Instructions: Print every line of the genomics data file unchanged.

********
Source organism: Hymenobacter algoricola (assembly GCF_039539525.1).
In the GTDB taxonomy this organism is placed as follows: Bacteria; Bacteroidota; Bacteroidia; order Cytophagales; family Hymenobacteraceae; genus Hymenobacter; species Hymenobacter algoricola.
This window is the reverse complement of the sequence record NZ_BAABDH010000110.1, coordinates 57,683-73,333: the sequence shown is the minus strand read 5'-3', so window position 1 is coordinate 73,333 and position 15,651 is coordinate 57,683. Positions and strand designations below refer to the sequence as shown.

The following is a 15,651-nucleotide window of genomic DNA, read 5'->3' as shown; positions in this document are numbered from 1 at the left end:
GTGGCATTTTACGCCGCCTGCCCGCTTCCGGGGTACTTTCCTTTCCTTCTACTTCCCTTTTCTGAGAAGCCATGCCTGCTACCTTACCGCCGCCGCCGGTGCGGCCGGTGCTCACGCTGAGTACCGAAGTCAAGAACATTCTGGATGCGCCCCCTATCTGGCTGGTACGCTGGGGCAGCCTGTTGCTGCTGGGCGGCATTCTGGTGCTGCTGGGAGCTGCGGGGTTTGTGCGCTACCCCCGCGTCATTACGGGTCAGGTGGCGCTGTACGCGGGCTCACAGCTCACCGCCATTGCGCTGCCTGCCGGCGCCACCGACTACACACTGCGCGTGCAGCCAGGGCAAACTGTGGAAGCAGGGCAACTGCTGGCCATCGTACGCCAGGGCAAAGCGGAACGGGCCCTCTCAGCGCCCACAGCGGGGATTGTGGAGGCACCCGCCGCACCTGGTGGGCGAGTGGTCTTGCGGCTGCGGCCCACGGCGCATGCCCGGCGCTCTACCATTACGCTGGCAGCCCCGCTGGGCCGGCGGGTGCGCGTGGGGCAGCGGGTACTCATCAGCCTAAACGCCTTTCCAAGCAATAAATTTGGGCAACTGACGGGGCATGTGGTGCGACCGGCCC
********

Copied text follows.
Source organism: Hymenobacter algoricola (assembly GCF_039539525.1).
In the GTDB taxonomy this organism is placed as follows: Bacteria; Bacteroidota; Bacteroidia; order Cytophagales; family Hymenobacteraceae; genus Hymenobacter; species Hymenobacter algoricola.
This window is the reverse complement of the sequence record NZ_BAABDH010000110.1, coordinates 57,683-73,333: the sequence shown is the minus strand read 5'-3', so window position 1 is coordinate 73,333 and position 15,651 is coordinate 57,683. Positions and strand designations below refer to the sequence as shown.

The following is a 15,651-nucleotide window of genomic DNA, read 5'->3' as shown; positions in this document are numbered from 1 at the left end:
GTGGCATTTTACGCCGCCTGCCCGCTTCCGGGGTACTTTCCTTTCCTTCTACTTCCCTTTTCTGAGAAGCCATGCCTGCTACCTTACCGCCGCCGCCGGTGCGGCCGGTGCTCACGCTGAGTACCGAAGTCAAGAACATTCTGGATGCGCCCCCTATCTGGCTGGTACGCTGGGGCAGCCTGTTGCTGCTGGGCGGCATTCTGGTGCTGCTGGGAGCTGCGGGGTTTGTGCGCTACCCCCGCGTCATTACGGGTCAGGTGGCGCTGTACGCGGGCTCACAGCTCACCGCCATTGCGCTGCCTGCCGGCGCCACCGACTACACACTGCGCGTGCAGCCAGGGCAAACTGTGGAAGCAGGGCAACTGCTGGCCATCGTACGCCAGGGCAAAGCGGAACGGGCCCTCTCAGCGCCCACAGCGGGGATTGTGGAGGCACCCGCCGCACCTGGTGGGCGAGTGGTCTTGCGGCTGCGGCCCACGGCGCATGCCCGGCGCTCTACCATTACGCTGGCAGCCCCGCTGGGCCGGCGGGTGCGCGTGGGGCAGCGGGTACTCATCAGCCTAAACGCCTTTCCAAGCAATAAATTTGGGCAACTGACGGGGCATGTGGTGCGACCGGCCC